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Coronavirus

COVID-19

In Focus

As a deadly new virus spread across the globe, the Harvard community quickly became a hub for researchers, hospitals, and institutes to share their resources and findings.

Assessing the Delta variant

The coronavirus is ultimately not over, says Chan School's William Hanage.

Read the story

The latest information on Harvard University’s on-campus COVID-19 plans

A researcher putting test tubes into a fridge

MassCPR

A crucial aspect of Harvard’s COVID response was the creation of the Massachusetts Consortium on Pathogen Readiness. MassCPR includes scientists from Harvard, MIT, Boston University, Tufts University, the University of Massachusetts, and local hospitals, all united to fight COVID-19 and prepare for future epidemics.

Learn about MassCPR’s response

  • 38

    Institutions receive MassCPR research funding.

  • 557

    Scientists involved in MassCPR.

  • 4,000+

    COVID-19 patient specimens provided to investigators.

  • 1

    Current Harvard president gave blood to MassCPR.

  • 300

    Milligrams of SARS-CoV-2 spike protein produced and shared with scientists.

  • 265

    Hours in Zoom meetings.

Heard immunity

Members of the Harvard community talk about successes and struggles as they respond to COVID-19.

We’ve essentially had to build a medical device company from scratch.”

Richard Novak, senior staff engineer at the Wyss Institute for Biologically Inspired Engineering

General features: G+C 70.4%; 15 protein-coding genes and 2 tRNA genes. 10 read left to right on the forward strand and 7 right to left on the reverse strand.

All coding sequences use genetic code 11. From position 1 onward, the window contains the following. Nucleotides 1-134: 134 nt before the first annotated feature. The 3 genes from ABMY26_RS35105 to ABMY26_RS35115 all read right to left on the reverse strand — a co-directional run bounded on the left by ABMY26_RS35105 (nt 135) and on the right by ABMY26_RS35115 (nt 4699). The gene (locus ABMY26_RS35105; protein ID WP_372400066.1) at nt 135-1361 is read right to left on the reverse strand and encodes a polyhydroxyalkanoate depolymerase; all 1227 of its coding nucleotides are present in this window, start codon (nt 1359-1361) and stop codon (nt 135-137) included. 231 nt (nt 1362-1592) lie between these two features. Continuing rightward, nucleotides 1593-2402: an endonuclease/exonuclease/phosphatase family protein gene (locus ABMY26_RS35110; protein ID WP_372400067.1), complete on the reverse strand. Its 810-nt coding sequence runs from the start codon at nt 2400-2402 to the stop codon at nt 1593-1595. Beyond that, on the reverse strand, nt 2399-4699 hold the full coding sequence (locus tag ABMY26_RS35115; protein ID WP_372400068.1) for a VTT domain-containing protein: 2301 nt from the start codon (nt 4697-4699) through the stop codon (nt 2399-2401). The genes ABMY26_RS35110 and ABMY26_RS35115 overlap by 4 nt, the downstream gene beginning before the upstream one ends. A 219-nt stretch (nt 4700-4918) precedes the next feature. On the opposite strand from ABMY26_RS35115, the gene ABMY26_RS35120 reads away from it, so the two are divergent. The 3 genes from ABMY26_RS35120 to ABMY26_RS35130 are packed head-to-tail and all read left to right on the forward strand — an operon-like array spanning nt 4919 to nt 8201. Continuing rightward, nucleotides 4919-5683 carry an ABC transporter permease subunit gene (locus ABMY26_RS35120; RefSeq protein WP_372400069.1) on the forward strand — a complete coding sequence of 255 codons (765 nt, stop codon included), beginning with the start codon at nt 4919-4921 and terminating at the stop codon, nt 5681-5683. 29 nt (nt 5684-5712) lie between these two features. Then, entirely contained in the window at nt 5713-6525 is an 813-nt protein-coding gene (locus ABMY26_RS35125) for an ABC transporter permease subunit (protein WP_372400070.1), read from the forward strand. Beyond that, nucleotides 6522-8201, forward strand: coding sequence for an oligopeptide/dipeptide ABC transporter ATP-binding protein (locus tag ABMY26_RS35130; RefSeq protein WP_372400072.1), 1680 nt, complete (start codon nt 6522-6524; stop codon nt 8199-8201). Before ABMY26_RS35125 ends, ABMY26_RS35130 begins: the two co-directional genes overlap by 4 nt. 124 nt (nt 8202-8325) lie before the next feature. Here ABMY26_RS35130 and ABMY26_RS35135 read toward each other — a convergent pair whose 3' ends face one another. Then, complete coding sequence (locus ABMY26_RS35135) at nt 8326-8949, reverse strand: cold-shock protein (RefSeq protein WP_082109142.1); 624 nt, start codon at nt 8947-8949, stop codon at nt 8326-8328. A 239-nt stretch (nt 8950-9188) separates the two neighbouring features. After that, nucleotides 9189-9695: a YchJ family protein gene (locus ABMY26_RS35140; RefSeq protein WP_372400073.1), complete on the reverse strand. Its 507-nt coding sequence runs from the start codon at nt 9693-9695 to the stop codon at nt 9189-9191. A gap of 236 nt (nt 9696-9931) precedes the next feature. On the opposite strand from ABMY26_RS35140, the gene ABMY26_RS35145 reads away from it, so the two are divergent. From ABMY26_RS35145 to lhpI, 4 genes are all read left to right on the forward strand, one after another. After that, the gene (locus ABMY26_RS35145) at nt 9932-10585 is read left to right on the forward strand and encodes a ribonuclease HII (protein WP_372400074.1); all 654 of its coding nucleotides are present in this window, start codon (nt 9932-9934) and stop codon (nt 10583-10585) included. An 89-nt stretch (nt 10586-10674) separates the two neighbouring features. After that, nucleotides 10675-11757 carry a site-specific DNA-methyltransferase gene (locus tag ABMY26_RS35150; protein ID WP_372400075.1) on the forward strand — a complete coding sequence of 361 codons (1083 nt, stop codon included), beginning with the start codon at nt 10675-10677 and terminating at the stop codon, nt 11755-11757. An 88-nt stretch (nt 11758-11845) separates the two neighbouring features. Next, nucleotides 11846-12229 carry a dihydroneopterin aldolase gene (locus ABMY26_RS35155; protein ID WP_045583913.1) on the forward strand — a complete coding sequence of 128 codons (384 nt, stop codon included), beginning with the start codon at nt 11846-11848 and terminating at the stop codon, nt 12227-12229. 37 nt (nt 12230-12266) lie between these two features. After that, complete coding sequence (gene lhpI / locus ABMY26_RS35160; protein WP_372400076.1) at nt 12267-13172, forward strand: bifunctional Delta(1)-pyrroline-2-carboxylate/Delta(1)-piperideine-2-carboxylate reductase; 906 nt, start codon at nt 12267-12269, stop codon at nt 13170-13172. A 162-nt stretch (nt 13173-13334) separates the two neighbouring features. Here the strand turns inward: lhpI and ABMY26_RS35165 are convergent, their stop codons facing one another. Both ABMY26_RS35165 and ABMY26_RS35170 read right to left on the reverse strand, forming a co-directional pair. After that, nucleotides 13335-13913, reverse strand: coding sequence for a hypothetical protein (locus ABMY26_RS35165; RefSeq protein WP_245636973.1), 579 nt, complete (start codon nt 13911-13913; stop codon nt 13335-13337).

A man holding a bunch of plastic swabs

It’s not just coincidence that the people from my community are dying and other communities are faring much better.”

Silvia Huerta Lopez, third-year M.D.-Ph.D. student and co-founder of Quetzales de Salud

Silvia Huerta Lopez smiling

We’re beginning to understand that technology is a basic right. You cannot participate in society in the 21st century without access to it.”

Fernando M. Reimers, Ford Foundation Professor of the Practice in International Education

Fernando Reimers with glasses

Creating this fundraiser has been a lesson in the power of channeling despair into action and hope.”

Shyamli Badgaiyan, Harvard Business School student

Shyamli Badgaiyan in a leather jacket

If you’re lonely, almost the last thing you want to do is reach out, but you have to make yourself.”

Karestan Koenen, professor of psychiatric epidemiology at the School of Public Health

Karestan Koenen standing outside an HMS building

Guides and classes

mRNA vaccines explained

Face protection explained

Loneliness explained

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